Etymology
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subsidy (n.)
late 14c., from Anglo-French subsidie, Old French subside "help, aid, assistance, contribution," from Latin subsidium "a help, aid, assistance, (military) reinforcements, troops in reserve," from subsidere "to settle down, stay, remain" (see subside).
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self-begotten (adj.)

"generated without aid of another," 1670s (Milton); see self- + begotten.

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Ophelia 

fem. proper name, from Greek opheleia "help, aid," from ophelein "to help, aid, assist," ophelos "advantage, help," from PIE root *obhel- "to avail" (source also of Armenian avelum "increase, abound").

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orienteering (n.)

in reference to the competitive sport of finding one's way in the wild with the aid of a map and a compass, 1948, from orient (v.).

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helping (n.)
"aid, assistance," late 13c., verbal noun from help (v.). Meaning "act of serving food" is from 1824; that of "a portion of food" is from 1883.
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resort (v.)

c. 1400, resorten, "advance, proceed; come or go; return (to a subject or topic); go to (someone) for aid, turn to for protection, mercy, etc.," from Old French resortir "recourse, appeal" (Modern French ressortir), from resort "resource, a help, an aid" (see resort (n.)). Related: Resorted; resorting.

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resort (n.)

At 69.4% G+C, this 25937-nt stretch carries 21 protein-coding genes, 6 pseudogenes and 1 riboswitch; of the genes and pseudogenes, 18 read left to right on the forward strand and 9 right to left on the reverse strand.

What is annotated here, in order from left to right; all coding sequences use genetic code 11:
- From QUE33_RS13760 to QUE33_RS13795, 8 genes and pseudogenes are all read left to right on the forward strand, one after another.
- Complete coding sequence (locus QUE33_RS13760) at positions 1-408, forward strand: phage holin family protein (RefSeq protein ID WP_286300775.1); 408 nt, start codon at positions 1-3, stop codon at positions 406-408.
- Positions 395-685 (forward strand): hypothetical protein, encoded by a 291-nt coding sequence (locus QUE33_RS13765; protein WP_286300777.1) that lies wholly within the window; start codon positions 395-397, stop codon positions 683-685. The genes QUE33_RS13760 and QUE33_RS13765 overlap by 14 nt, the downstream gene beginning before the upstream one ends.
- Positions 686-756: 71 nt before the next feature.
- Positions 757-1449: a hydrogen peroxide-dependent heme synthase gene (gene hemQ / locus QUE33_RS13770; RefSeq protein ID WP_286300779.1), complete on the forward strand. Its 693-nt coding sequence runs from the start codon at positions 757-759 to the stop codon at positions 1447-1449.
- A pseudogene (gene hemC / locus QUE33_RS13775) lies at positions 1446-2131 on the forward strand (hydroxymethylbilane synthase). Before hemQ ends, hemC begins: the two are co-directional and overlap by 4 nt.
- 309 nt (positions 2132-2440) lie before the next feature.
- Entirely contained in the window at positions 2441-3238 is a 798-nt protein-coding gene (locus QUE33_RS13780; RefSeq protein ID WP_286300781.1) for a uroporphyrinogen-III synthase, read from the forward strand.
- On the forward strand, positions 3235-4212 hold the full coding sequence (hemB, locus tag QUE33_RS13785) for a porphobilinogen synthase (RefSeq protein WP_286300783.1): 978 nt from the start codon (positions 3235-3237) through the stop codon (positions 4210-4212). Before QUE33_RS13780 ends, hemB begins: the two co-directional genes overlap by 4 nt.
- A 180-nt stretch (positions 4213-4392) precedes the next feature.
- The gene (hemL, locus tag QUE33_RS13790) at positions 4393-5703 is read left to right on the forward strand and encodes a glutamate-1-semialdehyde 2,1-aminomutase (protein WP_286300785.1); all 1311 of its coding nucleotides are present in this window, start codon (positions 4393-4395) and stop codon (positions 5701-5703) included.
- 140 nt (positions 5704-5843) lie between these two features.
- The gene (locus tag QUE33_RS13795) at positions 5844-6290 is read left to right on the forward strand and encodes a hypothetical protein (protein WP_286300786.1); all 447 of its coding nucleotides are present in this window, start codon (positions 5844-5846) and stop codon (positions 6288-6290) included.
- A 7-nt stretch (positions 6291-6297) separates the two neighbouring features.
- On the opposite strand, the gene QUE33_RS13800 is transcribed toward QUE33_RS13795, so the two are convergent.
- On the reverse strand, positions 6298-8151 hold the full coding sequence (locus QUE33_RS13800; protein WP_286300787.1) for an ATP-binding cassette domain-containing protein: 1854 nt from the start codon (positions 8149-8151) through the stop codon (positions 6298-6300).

late 14c., "that to which one has recourse for aid or assistance, source of comfort and solace," from Old French resort "resource, a help, an aid, a remedy," back-formation from resortir "to resort," literally "to go out again," from re- "again" (see re-) + sortir "go out" (see sortie).

The meaning "place people go for recreation" is recorded by 1754. Phrase in the last resort "ultimately" (1670s) translates French en dernier ressort, originally a last court of legal appeals.

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compress (n.)

1590s in the surgical sense of "soft mass of linen or other cloth to press against some part of the body (with the aid of a bandage)," from compress (v.).

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assistance (n.)
early 15c., "act of helping or aiding; help given, aid," from Old French assistance and Medieval Latin assistentia, from the respective verbs (see assist (v.)).
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self-sufficient (adj.)

"able to supply one's own needs, capable of fulfilling one's own desires without aid of others," 1580s, from self- + sufficient. Related: Self-sufficiently. Self-sufficing (1680s) is properly "sufficient for oneself."

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